“It was clear at that meeting that the project was very far along without any of our input, and that is my biggest concern,” said Frazer.

Pope said the city’s public works department would be going through a tree removal process with the Parks, Beaches and Recreation Committee at a meeting tentatively scheduled for March and that the landscaping plan is still being developed. The exact types of trees or number is still up in the air, he said. At a minimum, eight trees are expected to be planted on site to mitigate the loss of the eucalyptus.

Wetlands & Wildlife Care Center executive director Debbie McGuire said she heard about the possible tree removal last week from residents, including Silver, and that she’d reached out to the city and federal Fish and Wildlife Service to notice them of the matter. Removing the tree, McGuire said, was like evicting people.

A potential construction project involving the Balboa Branch Library.
Pictured is the Balboa Branch Library, along with the eucalyptus tree, left, in question. The library was built in 1929 and was expanded in 1952 and 1962 to its current size.
(Don Leach / Staff Photographer)

“There are homes that they’ve been going to year after year after year when they have less and less places to roost to have their babies. Of course, you want to preserve what you can and hope that [the city] mitigates and comes up with new ideas,” McGuire said. “It’s a huge impact for the breeding population for great blue herons in this area. As we are developing more and more of our Orange County and everywhere along the coast, we’re taking away their habitat and their home.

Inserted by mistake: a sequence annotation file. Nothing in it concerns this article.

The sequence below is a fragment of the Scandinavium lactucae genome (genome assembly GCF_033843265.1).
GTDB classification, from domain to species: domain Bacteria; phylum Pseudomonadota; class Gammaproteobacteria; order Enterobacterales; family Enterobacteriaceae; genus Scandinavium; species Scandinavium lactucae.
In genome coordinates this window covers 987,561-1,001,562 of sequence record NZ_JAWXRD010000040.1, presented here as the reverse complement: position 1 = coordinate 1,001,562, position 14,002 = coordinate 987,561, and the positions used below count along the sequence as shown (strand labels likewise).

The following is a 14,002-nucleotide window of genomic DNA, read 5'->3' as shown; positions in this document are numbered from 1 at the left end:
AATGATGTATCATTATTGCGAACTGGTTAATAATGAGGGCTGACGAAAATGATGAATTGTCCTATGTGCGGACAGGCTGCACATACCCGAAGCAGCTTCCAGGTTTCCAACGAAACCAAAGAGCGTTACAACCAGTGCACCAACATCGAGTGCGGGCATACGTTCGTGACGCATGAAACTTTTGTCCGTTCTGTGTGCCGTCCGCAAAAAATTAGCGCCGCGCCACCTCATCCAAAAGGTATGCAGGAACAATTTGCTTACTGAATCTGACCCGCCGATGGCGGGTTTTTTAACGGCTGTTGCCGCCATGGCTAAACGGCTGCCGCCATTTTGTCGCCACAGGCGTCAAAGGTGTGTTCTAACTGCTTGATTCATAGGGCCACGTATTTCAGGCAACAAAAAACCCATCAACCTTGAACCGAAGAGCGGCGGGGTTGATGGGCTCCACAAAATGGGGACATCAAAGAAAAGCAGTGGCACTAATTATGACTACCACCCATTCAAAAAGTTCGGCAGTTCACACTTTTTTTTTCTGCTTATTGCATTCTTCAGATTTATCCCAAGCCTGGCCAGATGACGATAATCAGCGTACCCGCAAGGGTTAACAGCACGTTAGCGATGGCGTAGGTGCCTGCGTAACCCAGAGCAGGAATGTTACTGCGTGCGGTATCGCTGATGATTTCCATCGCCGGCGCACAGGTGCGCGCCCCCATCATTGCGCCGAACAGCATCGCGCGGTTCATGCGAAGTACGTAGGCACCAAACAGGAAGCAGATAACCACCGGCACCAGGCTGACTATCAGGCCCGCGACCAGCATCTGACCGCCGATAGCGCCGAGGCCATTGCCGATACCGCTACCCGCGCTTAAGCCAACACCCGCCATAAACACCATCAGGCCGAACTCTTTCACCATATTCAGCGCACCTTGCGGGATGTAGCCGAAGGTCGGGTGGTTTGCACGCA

“Maybe we’re all living in an apartment complex. They decide to move us out and put something expensive that we can’t live in … that’s the same thing we’re doing to them.”

McGuire said it would take some time for any trees planted to mitigate the impacts of the removal of the eucalyptus. She said great blue herons tend to rebuild their nests as opposed to making entirely new ones and noted the displacement would mean that they’d have to start from scratch. She noted the Newport Dunes, upper Newport Bay and the Bolsa Chica Wetlands as places where the birds tend to roost in when the time comes to nest.

“Hopefully, the [U.S.] Fish and Wildlife Service will have some ideas, but we’re just taking away way too much habitat from this wildlife,” said McGuire. “Way too much. And for what? In this instance, it’s for public safety and they want to do something for the fire station. Public safety, of course; we don’t want our fire station to be non-operational. But at the same time, we want to co-exist and decrease our conflict with nature and the animals that live there.

“We seem to sometimes go the wrong way with that.”

The eucalyptus tree near the Balboa Branch Library.
The eucalpytus tree near the Balboa Branch Library may be removed as part of a project to update the library and the nearby fire station.
(Don Leach / Staff Photographer)